10. dhanson865

    dhanson865 Active Member

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    And you don't think this is just a pilot test and they'll use the Model 3 for full ramp up?

    Cut the cost of the car in half and see how that changes the math.
     
  11. Oba

    Oba Member

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    #31 Oba, Sep 12, 2015
    Last edited: Sep 12, 2015
    The Model 3 will not be available for the acquisition in 2017. So, Model S or X is what's available.

    The city will pay more for the green wash. The cars won't handle the abuse like a Crown Vic, so they will be mostly coddled in less rigorous roles. I'd like to know what warranty Tesla will offer them? I'll bet 100,000 miles, full pop coverage. Tesla can't risk having the city bitch about high maintenance / repair costs.

    The police union is a variable. Sure, they'll like racing around in it. But, I think you'll be surprised what they might complain about. Not enough room for their gun, not enough headroom, etc. I doubt seriously that the overall opinion of the car will be low, but its a variable.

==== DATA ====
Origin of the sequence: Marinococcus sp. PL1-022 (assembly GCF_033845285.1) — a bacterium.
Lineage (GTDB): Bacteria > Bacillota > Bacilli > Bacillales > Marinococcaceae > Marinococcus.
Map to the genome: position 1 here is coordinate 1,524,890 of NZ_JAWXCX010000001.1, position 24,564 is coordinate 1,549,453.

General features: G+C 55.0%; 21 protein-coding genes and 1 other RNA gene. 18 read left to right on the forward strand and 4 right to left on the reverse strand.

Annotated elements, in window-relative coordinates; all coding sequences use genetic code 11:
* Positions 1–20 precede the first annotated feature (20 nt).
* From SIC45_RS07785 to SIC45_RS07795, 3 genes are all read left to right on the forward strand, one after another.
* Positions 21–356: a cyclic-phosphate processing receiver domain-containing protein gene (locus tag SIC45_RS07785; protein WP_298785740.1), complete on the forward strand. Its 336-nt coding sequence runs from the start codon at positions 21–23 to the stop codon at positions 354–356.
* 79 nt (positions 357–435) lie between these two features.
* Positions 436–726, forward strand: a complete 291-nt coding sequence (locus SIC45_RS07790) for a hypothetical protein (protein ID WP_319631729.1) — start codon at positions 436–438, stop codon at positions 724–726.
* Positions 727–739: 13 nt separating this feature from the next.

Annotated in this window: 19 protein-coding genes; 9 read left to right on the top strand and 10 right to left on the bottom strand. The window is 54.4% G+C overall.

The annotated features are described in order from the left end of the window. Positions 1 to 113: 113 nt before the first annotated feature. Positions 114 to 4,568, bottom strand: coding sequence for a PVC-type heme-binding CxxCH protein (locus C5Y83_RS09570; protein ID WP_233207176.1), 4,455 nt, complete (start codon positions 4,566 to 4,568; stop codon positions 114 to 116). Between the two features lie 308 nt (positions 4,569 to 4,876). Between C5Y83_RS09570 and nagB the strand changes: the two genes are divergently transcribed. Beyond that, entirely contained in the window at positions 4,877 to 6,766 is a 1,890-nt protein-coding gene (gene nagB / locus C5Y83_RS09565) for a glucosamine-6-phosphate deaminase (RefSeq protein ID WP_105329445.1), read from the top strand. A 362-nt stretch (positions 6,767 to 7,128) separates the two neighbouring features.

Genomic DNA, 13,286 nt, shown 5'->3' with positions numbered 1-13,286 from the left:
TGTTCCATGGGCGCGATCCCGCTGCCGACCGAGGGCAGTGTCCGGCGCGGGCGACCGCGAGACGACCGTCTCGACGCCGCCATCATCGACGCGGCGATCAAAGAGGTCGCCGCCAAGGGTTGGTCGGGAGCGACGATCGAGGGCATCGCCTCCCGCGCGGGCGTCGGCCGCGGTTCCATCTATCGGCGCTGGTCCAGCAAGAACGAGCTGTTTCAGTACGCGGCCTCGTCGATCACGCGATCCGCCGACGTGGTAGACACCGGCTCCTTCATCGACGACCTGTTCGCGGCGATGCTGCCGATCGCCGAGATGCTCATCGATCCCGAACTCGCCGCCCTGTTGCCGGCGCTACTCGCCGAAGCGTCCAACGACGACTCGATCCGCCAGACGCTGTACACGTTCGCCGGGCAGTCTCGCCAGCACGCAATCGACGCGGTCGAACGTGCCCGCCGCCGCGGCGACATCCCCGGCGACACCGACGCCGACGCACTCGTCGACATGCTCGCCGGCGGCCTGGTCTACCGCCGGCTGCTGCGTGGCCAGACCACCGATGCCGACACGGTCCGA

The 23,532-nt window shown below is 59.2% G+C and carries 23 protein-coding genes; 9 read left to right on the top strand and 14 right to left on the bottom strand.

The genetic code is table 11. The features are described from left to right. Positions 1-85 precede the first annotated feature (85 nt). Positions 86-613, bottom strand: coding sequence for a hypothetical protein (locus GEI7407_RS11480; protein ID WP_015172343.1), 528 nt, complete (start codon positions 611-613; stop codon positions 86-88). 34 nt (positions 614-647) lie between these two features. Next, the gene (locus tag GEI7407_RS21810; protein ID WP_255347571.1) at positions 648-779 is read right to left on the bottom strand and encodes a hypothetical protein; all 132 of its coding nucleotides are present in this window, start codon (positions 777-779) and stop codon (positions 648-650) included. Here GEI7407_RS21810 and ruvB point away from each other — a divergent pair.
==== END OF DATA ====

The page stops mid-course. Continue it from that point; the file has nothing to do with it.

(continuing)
In time, Tesla will develop a real cop car, but Model S isn't it. They need stone simple and solid tires, wheels, simple and dependable door handles, robust suspension bits, boring seats, hard mounts for cop gear, etc. Can you imagine the police chasing a car and the whole LAPD has to slow down due to the 160kW overheat power restriction? That's with news helicopters overhead and OJ speeding off in a 20 year old Ford.

    Again, Tesla has a ways to go to be a cop car.
     
  12. RobStark

    RobStark Well-Known Member

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    #32 RobStark, Sep 12, 2015
    Last edited: Sep 12, 2015
    San Francisco and San Jose are more likely to make fleet purchases than Los Angeles.

    Other possibilities?

    Seattle
    Portland
    Eugene
    Berkeley
    San Diego
    Boulder
    Austin
    Madison
    Honolulu
    Santa Fe
    Orlando

    That is just off the top of my head.

    And basically any City in CA with a population over 300k.

    Internationally? Well, lets just start with Oslo,Trondheim and Bergen.

    And Tesla does not nor will they have massive overcapacity to accommodate large numbers of police fleet sales up to 100k units per year like Ford did back in the day.


    BMW makes several fleet sales of motorcycles to American police departments at over twice the price per unit than Harley Davidson based on total cost of ownership.